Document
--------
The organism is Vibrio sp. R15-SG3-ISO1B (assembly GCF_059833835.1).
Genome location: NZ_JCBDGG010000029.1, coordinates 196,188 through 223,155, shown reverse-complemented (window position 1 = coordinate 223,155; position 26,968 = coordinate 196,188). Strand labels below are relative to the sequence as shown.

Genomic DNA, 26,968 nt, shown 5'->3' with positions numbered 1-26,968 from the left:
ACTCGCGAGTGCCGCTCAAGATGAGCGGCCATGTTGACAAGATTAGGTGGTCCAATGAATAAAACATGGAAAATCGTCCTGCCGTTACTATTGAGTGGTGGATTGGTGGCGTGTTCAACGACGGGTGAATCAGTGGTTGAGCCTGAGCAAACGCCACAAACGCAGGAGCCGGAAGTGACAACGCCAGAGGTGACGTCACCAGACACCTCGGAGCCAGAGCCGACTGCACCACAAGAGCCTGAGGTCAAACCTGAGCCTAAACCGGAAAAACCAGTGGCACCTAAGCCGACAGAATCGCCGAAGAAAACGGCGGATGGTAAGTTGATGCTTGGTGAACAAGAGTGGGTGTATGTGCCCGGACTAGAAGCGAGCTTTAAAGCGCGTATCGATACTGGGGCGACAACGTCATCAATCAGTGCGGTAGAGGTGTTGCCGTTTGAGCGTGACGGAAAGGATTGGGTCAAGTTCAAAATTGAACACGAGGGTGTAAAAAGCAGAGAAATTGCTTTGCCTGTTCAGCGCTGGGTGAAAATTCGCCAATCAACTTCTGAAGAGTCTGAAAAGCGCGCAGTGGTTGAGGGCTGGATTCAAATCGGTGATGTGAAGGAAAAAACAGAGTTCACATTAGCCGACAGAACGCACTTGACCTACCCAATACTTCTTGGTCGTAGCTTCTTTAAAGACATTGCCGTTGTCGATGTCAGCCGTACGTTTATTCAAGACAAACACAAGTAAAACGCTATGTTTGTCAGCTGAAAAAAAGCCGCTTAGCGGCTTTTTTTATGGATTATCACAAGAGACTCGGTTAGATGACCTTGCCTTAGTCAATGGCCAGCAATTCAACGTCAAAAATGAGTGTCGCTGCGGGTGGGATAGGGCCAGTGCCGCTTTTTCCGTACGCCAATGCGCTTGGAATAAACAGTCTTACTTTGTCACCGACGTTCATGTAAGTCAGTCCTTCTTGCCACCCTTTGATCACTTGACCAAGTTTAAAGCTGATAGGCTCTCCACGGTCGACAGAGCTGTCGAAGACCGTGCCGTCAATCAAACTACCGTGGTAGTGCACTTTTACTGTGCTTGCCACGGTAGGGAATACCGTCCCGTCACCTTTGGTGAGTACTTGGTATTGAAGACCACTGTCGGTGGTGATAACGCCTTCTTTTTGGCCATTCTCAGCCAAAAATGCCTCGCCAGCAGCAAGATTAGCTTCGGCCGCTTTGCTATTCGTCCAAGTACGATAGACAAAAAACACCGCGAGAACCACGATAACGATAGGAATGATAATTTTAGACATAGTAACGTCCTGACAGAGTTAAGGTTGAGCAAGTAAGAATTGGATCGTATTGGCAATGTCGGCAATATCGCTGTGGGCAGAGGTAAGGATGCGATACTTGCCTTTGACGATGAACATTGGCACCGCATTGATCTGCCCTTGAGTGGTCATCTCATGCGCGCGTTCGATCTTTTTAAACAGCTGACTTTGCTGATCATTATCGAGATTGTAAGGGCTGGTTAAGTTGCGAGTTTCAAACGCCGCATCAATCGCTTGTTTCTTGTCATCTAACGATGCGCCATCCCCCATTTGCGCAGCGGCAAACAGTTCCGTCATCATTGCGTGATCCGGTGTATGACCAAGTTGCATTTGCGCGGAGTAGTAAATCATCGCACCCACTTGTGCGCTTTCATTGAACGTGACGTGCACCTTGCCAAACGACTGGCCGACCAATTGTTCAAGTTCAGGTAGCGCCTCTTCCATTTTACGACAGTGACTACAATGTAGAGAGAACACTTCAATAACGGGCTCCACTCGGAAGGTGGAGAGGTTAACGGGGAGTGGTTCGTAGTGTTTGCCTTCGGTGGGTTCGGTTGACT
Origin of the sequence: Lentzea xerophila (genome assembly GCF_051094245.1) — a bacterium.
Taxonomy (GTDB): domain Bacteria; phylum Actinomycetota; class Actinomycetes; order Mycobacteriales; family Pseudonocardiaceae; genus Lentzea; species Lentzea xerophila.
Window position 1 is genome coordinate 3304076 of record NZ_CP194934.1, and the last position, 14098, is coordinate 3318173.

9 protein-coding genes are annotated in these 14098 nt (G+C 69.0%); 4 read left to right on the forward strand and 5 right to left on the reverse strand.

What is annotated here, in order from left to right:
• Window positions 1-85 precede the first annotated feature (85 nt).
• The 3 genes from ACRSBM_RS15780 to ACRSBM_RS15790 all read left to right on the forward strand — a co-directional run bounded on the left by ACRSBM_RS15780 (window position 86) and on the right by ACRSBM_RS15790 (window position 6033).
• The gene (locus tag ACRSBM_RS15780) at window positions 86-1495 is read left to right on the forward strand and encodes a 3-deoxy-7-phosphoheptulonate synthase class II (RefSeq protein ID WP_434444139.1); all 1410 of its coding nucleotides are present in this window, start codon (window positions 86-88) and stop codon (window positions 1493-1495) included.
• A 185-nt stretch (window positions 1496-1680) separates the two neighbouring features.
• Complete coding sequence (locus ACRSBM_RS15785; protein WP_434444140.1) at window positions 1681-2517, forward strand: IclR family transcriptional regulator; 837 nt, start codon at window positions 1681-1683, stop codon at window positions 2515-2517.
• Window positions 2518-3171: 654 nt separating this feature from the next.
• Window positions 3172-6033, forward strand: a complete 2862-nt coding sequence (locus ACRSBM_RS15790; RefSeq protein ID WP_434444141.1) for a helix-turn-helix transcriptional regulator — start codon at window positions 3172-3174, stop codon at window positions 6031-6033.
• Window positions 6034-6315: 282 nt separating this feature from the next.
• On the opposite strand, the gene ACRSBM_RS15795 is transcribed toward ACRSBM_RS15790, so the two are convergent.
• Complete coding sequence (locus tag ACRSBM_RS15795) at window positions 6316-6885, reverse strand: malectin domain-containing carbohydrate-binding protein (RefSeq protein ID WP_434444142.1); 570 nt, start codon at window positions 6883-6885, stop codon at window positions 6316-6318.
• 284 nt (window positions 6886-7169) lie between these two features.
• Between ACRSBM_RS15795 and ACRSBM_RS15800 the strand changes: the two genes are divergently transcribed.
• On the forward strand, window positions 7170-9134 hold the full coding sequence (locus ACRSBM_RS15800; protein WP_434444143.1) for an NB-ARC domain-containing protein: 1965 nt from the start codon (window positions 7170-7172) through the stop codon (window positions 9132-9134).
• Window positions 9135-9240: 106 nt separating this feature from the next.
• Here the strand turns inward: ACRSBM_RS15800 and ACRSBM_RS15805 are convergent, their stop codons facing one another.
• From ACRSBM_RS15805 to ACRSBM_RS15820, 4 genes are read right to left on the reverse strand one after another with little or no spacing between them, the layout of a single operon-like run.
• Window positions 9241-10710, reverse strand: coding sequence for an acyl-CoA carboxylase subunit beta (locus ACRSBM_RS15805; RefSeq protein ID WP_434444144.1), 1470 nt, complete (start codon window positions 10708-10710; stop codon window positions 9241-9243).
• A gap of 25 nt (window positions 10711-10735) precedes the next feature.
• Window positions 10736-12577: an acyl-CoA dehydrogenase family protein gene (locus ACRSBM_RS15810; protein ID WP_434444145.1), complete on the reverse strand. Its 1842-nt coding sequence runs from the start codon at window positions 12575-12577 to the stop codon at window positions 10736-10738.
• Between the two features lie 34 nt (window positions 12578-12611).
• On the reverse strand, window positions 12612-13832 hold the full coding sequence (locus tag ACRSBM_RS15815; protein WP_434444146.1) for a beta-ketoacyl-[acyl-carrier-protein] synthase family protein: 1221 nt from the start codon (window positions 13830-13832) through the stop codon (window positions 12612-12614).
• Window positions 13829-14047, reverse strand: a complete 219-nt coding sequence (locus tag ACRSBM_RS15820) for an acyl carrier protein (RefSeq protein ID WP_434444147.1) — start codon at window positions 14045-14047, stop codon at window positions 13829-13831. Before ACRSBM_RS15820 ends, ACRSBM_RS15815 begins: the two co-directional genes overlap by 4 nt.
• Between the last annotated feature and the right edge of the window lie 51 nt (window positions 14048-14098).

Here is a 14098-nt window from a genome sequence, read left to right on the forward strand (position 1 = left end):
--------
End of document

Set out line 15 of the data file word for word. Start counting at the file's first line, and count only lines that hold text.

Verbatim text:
• Window positions 2518-3171: 654 nt separating this feature from the next.